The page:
ERIC Number: ED263808
Record Type: Non-Journal
Publication Date: 1985-Sep-3
Reference Count: N/A
Nothing Seemed Impossible: Women's Education and Social Change in South Australia, 1875-1915.
The formal and noninstitutional education of women in South Australia during 1875-1915 is discussed. Attention is directed to educational developments that took place in both the classroom and the wider society, including the establishment of women's trade unions, an innovative female cooperative clothing factory, heightened political awareness among women, and their early enfranchisement. The diversity of women's formal education is examined, ranging over the state primary schools, the Advanced School for Girls, the University of Adelaide, and selected private schools, with emphasis on Tormore House School. Women of varied backgrounds participated in struggles for legislative and economic change, notably Catherine Helen Spence, Mary Lee, and Augusta Zadow. Womens education has also been influenced by British practices and limitations imposed by the the South Australian geographic and economic environment. The state's attitude to women's education was ambivalent, for South Australian legislators saw women in two roles: preparing girls to be future wives and mothers, and encouraging women's higher education. Both state and private girls' schools proved important in trasmitting ideals and attitudes. (SW)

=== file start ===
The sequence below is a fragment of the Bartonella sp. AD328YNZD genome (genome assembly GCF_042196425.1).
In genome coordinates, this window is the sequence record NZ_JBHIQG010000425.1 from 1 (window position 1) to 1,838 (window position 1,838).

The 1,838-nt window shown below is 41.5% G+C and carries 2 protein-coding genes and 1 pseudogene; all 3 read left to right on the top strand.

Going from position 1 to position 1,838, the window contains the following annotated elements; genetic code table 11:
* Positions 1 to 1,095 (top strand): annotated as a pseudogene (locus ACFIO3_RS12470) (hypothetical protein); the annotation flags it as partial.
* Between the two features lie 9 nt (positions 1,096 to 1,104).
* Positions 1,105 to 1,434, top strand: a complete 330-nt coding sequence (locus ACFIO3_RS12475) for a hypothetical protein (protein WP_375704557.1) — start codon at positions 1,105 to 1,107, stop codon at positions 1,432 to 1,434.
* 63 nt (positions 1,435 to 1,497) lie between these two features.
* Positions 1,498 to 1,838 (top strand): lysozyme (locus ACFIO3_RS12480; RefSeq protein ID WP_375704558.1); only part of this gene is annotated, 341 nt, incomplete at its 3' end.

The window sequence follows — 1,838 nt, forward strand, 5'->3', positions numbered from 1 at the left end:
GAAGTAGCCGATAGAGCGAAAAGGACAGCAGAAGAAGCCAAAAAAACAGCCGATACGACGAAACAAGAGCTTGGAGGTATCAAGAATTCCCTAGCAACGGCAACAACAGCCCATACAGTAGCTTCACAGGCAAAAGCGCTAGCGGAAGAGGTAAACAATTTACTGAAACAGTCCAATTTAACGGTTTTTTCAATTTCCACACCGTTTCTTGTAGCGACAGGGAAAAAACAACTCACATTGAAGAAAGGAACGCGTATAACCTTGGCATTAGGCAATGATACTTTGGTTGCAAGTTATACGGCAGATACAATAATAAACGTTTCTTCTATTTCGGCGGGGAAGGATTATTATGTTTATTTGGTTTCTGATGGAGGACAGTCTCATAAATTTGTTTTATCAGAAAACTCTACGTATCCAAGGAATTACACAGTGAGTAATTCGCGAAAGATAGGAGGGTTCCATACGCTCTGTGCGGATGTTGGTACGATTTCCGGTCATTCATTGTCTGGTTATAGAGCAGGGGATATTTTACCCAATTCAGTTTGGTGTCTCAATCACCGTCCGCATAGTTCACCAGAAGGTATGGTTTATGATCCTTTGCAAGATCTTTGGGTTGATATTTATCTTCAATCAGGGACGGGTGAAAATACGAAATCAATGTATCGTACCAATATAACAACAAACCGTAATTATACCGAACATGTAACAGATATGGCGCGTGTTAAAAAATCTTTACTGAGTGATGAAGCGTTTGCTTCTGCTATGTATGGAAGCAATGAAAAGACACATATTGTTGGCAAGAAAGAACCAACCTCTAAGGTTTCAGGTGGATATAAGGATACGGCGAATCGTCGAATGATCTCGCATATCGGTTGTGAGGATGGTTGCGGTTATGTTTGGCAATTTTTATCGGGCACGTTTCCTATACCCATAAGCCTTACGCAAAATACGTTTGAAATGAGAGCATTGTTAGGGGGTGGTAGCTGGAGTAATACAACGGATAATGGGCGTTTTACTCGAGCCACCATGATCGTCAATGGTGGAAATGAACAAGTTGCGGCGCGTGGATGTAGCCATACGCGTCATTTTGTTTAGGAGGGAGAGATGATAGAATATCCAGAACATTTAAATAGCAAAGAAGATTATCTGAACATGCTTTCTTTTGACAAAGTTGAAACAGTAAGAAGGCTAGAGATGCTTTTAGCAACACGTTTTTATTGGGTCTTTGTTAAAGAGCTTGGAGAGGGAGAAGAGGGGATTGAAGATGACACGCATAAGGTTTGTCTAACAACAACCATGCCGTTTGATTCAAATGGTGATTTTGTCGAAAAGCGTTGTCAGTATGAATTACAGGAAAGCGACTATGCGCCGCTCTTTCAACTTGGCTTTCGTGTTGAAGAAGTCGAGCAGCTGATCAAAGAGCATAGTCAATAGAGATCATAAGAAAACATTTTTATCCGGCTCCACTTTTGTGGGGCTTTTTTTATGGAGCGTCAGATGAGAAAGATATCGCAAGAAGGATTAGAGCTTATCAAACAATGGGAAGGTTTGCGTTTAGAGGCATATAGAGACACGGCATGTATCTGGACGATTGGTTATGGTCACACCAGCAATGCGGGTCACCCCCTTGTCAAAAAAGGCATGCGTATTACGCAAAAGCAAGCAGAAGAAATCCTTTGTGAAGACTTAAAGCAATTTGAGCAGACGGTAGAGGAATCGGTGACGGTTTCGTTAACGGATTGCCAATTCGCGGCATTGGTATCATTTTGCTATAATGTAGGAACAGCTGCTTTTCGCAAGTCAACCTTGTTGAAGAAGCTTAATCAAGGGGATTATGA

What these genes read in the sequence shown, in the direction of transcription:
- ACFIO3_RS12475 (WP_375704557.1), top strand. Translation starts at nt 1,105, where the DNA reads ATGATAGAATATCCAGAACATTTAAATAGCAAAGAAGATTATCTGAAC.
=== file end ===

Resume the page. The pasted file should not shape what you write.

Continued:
Descriptors: Educational History, Elementary Secondary Education, Females, Foreign Countries, Higher Education, Leadership, Political Issues, Private Schools, Public Schools, Sex Role, Social Change, Unions, Voting Rights, Womens Education
University of Queensland Press, 5 South Union Street, Lawrence, MA 01843 ($37.50).
Publication Type: Books; Historical Materials
Education Level: N/A
Authoring Institution: N/A
Identifiers - Location: Australia